17 July 2012

Open Access

The UK Universities and Science Minister has announced acceptance of some recommendations in last month's report of the Working Group on Expanding Access to Published Research Findings (aka the Finch Report on open access) promoted as giving "Academics, businesses and the public" "easier access to publicly funded research" and as "likely to see a major increase in the number of taxpayer funded research papers freely available to the public".

No hoopla, of course, about ongoing cuts to the UK education sector.

The report argued that improving the flows of the information and knowledge produced by researchers will promote -
- enhanced transparency, openness and accountability, and public engagement with research; 
- closer linkages between research and innovation, with benefits for public policy and services, and for economic growth; 
- improved efficiency in the research process itself, through increases in the amount of information that is readily accessible, reductions in the time spent in finding it, and greater use of the latest tools and services to organise, manipulate and analyse it; and 
- increased returns on the investments made in research, especially the investments from public funds.
As a consequence it recommended that -
  •  a clear policy direction should be set towards support for publication in open access or hybrid journals, funded by APCs, as the main vehicle for the publication of research, especially when it is publicly funded; 
  • the Research Councils and other public sector bodies funding research in the UK should – following the Wellcome Trust’s initiative in this area but recognizing the specific natures of different funding streams - establish more effective and flexible arrangements to meet the costs of publishing in open access and hybrid journals; 
  • support for open access publication should be accompanied by policies to minimise restrictions on the rights of use and re-use, especially for non- commercial purposes, and on the ability to use the latest tools and services to organise and manipulate text and other content; 
  • during the period of transition to open access publishing worldwide, in order to maximise access in the HE and health sectors to journals and articles produced by authors in the UK and from across the world that are not accessible on open access terms, funds should be found to extend and rationalise current licences to cover all the institutions in those sectors; 
  • the current discussions on how to implement the proposal for walk-in access to the majority of journals to be provided in public libraries across the UK should be pursued with vigour, along with an effective publicity and marketing campaign; 
  • representative bodies for key sectors including central and local Government, voluntary organisations, and businesses, should work together with publishers, learned societies, libraries and others with relevant expertise to consider the terms and costs of licences to provide access to a broad range of relevant content for the benefit of consortia of organisations within their sectors; and how such licences might be funded;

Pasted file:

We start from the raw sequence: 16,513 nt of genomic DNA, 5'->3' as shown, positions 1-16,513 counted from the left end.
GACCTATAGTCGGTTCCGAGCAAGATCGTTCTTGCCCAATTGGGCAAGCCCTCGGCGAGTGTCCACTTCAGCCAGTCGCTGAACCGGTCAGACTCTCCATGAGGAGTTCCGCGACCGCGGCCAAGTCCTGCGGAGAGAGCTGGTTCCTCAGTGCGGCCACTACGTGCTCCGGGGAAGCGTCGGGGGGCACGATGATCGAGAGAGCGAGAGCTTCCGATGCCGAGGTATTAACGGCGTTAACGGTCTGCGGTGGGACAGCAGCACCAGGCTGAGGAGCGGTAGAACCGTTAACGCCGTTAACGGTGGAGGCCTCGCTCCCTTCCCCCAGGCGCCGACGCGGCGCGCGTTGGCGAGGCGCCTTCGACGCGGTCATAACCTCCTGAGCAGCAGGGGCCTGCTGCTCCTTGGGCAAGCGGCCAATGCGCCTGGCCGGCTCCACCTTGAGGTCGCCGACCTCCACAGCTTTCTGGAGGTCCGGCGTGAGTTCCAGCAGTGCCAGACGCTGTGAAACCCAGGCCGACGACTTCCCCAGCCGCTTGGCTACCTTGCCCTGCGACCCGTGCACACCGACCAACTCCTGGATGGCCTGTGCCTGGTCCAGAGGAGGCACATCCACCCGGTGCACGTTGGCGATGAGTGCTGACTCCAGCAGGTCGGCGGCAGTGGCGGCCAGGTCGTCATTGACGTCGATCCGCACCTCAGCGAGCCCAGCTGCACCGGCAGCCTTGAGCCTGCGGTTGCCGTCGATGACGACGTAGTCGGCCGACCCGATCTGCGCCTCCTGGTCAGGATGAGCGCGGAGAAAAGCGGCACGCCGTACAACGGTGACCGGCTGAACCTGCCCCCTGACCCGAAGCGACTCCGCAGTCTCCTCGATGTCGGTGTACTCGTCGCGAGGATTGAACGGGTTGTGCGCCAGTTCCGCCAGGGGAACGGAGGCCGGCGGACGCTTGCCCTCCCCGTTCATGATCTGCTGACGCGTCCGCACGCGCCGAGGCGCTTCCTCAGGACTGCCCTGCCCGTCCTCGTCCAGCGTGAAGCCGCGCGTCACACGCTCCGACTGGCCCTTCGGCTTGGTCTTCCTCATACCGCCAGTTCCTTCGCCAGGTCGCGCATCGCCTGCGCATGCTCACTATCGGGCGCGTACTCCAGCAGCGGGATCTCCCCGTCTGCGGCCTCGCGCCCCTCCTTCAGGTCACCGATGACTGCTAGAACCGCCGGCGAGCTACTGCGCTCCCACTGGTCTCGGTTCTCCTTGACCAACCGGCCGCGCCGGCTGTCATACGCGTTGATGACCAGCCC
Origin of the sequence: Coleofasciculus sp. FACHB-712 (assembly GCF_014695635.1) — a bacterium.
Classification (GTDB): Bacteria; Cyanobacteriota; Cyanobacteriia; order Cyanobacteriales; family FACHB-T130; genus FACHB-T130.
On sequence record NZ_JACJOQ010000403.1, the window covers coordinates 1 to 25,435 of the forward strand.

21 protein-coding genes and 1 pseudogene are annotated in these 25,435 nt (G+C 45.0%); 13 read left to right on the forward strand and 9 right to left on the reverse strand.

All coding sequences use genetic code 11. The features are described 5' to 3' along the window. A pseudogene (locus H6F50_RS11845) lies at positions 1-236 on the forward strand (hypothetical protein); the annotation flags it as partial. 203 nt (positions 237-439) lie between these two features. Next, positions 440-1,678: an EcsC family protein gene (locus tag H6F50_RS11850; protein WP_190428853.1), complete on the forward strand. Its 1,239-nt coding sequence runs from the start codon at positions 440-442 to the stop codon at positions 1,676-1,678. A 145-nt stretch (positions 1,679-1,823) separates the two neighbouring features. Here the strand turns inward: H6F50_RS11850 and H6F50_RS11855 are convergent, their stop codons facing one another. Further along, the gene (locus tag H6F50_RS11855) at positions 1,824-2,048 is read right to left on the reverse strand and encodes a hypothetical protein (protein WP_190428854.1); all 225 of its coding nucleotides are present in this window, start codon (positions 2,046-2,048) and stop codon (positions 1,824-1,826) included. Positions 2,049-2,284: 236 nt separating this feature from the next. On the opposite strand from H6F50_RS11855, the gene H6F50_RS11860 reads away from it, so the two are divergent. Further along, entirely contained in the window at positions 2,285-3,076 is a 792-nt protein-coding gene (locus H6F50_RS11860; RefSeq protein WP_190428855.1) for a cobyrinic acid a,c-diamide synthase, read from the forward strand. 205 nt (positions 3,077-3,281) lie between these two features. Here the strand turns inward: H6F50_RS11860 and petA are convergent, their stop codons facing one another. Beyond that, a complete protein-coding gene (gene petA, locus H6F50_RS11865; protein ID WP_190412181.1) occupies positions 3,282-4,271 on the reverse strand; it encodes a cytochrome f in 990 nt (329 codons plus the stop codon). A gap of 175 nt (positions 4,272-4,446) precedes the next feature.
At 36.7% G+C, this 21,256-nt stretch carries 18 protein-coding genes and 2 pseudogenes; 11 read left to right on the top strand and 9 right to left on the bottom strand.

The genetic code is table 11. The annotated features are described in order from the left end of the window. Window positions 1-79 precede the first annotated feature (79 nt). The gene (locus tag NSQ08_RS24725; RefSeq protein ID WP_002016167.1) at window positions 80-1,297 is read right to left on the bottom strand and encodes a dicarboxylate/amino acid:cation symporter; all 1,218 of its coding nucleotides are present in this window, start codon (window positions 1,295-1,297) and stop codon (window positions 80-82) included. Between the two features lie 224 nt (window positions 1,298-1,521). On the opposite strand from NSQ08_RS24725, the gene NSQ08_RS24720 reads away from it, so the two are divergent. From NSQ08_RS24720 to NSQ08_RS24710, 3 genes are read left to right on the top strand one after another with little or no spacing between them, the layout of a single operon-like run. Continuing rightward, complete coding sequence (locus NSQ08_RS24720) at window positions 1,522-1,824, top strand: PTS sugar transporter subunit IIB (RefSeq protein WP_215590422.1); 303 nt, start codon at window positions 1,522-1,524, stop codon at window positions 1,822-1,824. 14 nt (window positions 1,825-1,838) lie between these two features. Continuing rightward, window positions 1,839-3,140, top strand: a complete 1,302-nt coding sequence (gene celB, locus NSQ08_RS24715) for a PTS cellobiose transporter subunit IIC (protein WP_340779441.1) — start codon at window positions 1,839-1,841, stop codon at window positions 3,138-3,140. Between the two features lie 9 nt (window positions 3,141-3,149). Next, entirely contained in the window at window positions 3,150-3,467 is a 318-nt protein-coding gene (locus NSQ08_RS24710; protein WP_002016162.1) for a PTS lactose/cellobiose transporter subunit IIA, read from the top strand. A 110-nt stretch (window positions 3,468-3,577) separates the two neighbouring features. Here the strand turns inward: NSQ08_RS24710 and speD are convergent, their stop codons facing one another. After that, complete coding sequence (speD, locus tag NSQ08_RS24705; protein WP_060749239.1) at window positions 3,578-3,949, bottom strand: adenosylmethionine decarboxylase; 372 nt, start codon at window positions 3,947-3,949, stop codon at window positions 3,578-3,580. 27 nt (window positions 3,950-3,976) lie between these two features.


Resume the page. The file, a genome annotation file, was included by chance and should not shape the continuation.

•  future discussions and negotiations between universities and publishers (including learned societies) on the pricing of big deals and other subscriptions should take into account the financial implications of the shift to publication in  open access and hybrid journals, of extensions to licensing, and the resultant changes in revenues provided to publishers; 
  • universities, funders, publishers, and learned societies should continue to work together to promote further experimentation in open access publishing for scholarly monographs; 
  • the infrastructure of subject and institutional repositories should be developed so that they play a valuable role complementary to formal publishing, particularly in providing access to research data and to grey literature, and in digital preservation;
  • funders’ limitations on the length of embargo periods, and on any other restrictions on access to content not published on open access terms, should be considered carefully, to avoid undue risk to valuable journals that are not funded in the main by APCs. Rules should be kept under review in the light of the available evidence as to their likely impact on such journals.
The Government has accepted recommendations about -
  • moving to deliver open access through a ‘gold’ model, where article processing charges are paid upfront to cover the cost of publication. 
  • itroducing 'walk-in rights' for the general public, so they can have free access to global research publications owned by members of the UK Publishers’ Association via public libraries. 
  • extending the licensing of access enjoyed by universities to high technology businesses for a modest charge.
The UK Department for Business, Innovation & Skills claims that -
Currently most formally published research is only available behind restricted paywalls. Reforms will see publications opened up to a greater audience, providing more opportunities for research and development across a range of sectors. They will also support the commercial exploitation of research, contributing to the Government’s economic growth agenda. 
 The Minister similarly boasts that -
 Removing paywalls that surround taxpayer funded research will have real economic and social benefits. It will allow academics and businesses to develop and commercialise their research more easily and herald a new era of academic discovery. This development will provide exciting new opportunities and keep the UK at the forefront of global research to drive innovation and growth. 
The Higher Education Funding Council for England is reportedly developing proposals to make open access published research the basis for the Research Excellence Framework after 2014.